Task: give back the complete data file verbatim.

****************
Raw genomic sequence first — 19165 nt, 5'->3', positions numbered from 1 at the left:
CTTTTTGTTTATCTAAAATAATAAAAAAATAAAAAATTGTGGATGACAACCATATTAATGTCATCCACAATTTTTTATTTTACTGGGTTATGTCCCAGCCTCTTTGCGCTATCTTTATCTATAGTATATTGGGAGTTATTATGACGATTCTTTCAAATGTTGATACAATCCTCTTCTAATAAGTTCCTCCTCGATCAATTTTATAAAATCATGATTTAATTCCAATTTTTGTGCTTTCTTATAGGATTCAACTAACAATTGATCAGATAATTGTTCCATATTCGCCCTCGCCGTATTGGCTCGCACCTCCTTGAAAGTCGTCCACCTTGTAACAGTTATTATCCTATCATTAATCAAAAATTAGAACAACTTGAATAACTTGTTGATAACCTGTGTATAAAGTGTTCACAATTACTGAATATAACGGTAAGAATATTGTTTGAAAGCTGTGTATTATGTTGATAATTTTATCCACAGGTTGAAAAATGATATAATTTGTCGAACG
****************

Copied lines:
Raw genomic sequence first — 19165 nt, 5'->3', positions numbered from 1 at the left:
CTTTTTGTTTATCTAAAATAATAAAAAAATAAAAAATTGTGGATGACAACCATATTAATGTCATCCACAATTTTTTATTTTACTGGGTTATGTCCCAGCCTCTTTGCGCTATCTTTATCTATAGTATATTGGGAGTTATTATGACGATTCTTTCAAATGTTGATACAATCCTCTTCTAATAAGTTCCTCCTCGATCAATTTTATAAAATCATGATTTAATTCCAATTTTTGTGCTTTCTTATAGGATTCAACTAACAATTGATCAGATAATTGTTCCATATTCGCCCTCGCCGTATTGGCTCGCACCTCCTTGAAAGTCGTCCACCTTGTAACAGTTATTATCCTATCATTAATCAAAAATTAGAACAACTTGAATAACTTGTTGATAACCTGTGTATAAAGTGTTCACAATTACTGAATATAACGGTAAGAATATTGTTTGAAAGCTGTGTATTATGTTGATAATTTTATCCACAGGTTGAAAAATGATATAATTTGTCGAACG